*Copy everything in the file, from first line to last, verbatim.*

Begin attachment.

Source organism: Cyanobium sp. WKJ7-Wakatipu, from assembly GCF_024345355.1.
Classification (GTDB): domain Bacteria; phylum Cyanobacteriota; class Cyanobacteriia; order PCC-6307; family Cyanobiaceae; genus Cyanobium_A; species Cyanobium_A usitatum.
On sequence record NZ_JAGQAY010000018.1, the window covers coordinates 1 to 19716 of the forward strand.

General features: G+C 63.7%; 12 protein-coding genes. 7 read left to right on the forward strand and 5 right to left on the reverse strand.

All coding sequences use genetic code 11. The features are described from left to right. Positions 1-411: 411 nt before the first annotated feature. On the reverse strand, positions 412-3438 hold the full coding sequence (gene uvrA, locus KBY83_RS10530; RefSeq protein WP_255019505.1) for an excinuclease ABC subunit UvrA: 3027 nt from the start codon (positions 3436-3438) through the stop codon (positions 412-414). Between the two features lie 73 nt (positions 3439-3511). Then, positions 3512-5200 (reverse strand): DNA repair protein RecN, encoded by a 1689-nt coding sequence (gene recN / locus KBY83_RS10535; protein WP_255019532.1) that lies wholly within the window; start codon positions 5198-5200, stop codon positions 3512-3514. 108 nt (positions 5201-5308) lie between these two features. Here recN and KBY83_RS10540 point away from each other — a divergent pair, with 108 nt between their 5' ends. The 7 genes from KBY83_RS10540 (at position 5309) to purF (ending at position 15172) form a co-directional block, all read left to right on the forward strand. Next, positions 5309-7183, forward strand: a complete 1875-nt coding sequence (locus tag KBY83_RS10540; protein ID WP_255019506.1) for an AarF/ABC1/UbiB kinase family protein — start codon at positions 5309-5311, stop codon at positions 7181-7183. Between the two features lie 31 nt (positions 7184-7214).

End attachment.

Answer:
Source organism: Cyanobium sp. WKJ7-Wakatipu, from assembly GCF_024345355.1.
Classification (GTDB): domain Bacteria; phylum Cyanobacteriota; class Cyanobacteriia; order PCC-6307; family Cyanobiaceae; genus Cyanobium_A; species Cyanobium_A usitatum.
On sequence record NZ_JAGQAY010000018.1, the window covers coordinates 1 to 19716 of the forward strand.

General features: G+C 63.7%; 12 protein-coding genes. 7 read left to right on the forward strand and 5 right to left on the reverse strand.

All coding sequences use genetic code 11. The features are described from left to right. Positions 1-411: 411 nt before the first annotated feature. On the reverse strand, positions 412-3438 hold the full coding sequence (gene uvrA, locus KBY83_RS10530; RefSeq protein WP_255019505.1) for an excinuclease ABC subunit UvrA: 3027 nt from the start codon (positions 3436-3438) through the stop codon (positions 412-414). Between the two features lie 73 nt (positions 3439-3511). Then, positions 3512-5200 (reverse strand): DNA repair protein RecN, encoded by a 1689-nt coding sequence (gene recN / locus KBY83_RS10535; protein WP_255019532.1) that lies wholly within the window; start codon positions 5198-5200, stop codon positions 3512-3514. 108 nt (positions 5201-5308) lie between these two features. Here recN and KBY83_RS10540 point away from each other — a divergent pair, with 108 nt between their 5' ends. The 7 genes from KBY83_RS10540 (at position 5309) to purF (ending at position 15172) form a co-directional block, all read left to right on the forward strand. Next, positions 5309-7183, forward strand: a complete 1875-nt coding sequence (locus tag KBY83_RS10540; protein ID WP_255019506.1) for an AarF/ABC1/UbiB kinase family protein — start codon at positions 5309-5311, stop codon at positions 7181-7183. Between the two features lie 31 nt (positions 7184-7214).